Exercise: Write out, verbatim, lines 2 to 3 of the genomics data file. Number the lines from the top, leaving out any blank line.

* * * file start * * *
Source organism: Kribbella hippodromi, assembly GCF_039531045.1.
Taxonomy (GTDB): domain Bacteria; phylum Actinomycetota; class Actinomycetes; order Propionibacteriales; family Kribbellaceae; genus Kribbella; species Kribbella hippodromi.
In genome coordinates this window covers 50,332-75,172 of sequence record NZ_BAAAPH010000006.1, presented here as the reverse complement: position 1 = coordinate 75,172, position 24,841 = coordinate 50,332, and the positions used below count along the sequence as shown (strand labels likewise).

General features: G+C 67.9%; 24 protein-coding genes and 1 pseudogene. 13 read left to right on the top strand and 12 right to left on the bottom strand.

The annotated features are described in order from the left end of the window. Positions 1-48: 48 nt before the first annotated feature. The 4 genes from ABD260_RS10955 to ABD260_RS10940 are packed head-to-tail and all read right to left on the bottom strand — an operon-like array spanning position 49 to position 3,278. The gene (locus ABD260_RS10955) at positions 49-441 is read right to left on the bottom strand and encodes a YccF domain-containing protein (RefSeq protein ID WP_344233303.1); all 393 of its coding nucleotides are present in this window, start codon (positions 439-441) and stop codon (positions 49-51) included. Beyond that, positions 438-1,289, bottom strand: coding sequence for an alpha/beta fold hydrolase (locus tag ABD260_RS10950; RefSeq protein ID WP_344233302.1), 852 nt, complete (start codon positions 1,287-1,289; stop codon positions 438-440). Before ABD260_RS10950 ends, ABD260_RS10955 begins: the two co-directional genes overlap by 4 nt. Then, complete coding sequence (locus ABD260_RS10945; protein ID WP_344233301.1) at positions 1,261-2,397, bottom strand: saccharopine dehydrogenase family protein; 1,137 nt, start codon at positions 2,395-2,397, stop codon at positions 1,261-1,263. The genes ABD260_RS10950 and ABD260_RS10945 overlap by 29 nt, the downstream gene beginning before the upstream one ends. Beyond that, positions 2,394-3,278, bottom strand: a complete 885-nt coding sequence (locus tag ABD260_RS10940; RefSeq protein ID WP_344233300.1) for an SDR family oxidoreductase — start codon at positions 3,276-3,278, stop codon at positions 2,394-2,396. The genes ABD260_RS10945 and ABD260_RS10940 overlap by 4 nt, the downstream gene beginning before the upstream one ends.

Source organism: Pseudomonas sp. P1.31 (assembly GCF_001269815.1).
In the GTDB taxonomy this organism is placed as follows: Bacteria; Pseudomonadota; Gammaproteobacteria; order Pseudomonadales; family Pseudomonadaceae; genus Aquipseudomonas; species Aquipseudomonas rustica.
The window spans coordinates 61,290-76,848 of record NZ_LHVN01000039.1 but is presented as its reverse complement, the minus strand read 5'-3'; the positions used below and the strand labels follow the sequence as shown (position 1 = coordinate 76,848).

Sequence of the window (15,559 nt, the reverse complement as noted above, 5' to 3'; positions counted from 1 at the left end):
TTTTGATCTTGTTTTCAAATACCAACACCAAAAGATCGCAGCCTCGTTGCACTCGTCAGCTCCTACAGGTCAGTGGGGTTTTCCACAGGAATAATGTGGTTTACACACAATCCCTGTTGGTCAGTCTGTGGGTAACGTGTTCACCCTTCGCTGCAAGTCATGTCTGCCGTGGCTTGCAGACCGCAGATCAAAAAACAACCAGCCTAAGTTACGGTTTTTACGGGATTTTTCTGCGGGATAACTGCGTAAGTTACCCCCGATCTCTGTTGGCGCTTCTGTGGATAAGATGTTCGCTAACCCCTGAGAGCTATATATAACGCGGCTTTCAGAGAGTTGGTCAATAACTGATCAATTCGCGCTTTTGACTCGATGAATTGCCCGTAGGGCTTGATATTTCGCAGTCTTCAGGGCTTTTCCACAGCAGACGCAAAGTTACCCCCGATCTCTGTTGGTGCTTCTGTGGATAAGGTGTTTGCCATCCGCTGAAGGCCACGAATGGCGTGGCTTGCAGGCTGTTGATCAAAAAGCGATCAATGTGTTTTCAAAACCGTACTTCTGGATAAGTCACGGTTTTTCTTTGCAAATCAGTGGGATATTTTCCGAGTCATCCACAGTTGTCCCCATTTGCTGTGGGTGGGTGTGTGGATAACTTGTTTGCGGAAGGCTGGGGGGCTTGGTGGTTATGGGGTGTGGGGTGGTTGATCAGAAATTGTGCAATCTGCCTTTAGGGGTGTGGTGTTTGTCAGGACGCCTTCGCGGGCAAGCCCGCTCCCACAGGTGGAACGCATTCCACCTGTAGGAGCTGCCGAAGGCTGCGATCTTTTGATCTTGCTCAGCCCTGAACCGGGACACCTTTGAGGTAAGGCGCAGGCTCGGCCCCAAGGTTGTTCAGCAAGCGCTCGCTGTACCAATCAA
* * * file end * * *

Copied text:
Taxonomy (GTDB): domain Bacteria; phylum Actinomycetota; class Actinomycetes; order Propionibacteriales; family Kribbellaceae; genus Kribbella; species Kribbella hippodromi.
In genome coordinates this window covers 50,332-75,172 of sequence record NZ_BAAAPH010000006.1, presented here as the reverse complement: position 1 = coordinate 75,172, position 24,841 = coordinate 50,332, and the positions used below count along the sequence as shown (strand labels likewise).